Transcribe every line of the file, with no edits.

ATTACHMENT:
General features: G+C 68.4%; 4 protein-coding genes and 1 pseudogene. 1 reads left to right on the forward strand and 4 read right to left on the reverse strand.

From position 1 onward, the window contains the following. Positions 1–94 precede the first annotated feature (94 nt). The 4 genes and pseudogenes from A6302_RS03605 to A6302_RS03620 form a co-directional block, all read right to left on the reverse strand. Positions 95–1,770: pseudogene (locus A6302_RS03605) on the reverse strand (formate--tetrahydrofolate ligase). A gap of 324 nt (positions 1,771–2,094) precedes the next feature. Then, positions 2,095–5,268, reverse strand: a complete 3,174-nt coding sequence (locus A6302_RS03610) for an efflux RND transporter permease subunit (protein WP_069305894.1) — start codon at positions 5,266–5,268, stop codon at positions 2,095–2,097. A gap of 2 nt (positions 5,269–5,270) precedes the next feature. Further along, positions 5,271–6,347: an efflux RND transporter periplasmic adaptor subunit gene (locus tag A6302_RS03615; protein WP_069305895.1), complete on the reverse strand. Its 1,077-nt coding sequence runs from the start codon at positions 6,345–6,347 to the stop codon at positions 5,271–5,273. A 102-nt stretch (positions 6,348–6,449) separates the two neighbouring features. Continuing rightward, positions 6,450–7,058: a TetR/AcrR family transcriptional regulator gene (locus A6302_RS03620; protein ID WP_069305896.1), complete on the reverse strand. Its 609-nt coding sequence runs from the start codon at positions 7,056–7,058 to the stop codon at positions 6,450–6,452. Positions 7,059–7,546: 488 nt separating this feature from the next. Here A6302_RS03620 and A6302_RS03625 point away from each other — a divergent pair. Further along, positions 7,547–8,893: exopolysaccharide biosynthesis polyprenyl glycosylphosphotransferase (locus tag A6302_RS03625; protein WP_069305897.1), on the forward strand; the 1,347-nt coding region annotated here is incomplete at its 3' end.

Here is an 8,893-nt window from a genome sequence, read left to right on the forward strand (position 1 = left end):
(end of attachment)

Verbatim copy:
General features: G+C 68.4%; 4 protein-coding genes and 1 pseudogene. 1 reads left to right on the forward strand and 4 read right to left on the reverse strand.

From position 1 onward, the window contains the following. Positions 1–94 precede the first annotated feature (94 nt). The 4 genes and pseudogenes from A6302_RS03605 to A6302_RS03620 form a co-directional block, all read right to left on the reverse strand. Positions 95–1,770: pseudogene (locus A6302_RS03605) on the reverse strand (formate--tetrahydrofolate ligase). A gap of 324 nt (positions 1,771–2,094) precedes the next feature. Then, positions 2,095–5,268, reverse strand: a complete 3,174-nt coding sequence (locus A6302_RS03610) for an efflux RND transporter permease subunit (protein WP_069305894.1) — start codon at positions 5,266–5,268, stop codon at positions 2,095–2,097. A gap of 2 nt (positions 5,269–5,270) precedes the next feature. Further along, positions 5,271–6,347: an efflux RND transporter periplasmic adaptor subunit gene (locus tag A6302_RS03615; protein WP_069305895.1), complete on the reverse strand. Its 1,077-nt coding sequence runs from the start codon at positions 6,345–6,347 to the stop codon at positions 5,271–5,273. A 102-nt stretch (positions 6,348–6,449) separates the two neighbouring features. Continuing rightward, positions 6,450–7,058: a TetR/AcrR family transcriptional regulator gene (locus A6302_RS03620; protein ID WP_069305896.1), complete on the reverse strand. Its 609-nt coding sequence runs from the start codon at positions 7,056–7,058 to the stop codon at positions 6,450–6,452. Positions 7,059–7,546: 488 nt separating this feature from the next. Here A6302_RS03620 and A6302_RS03625 point away from each other — a divergent pair. Further along, positions 7,547–8,893: exopolysaccharide biosynthesis polyprenyl glycosylphosphotransferase (locus tag A6302_RS03625; protein WP_069305897.1), on the forward strand; the 1,347-nt coding region annotated here is incomplete at its 3' end.

Here is an 8,893-nt window from a genome sequence, read left to right on the forward strand (position 1 = left end):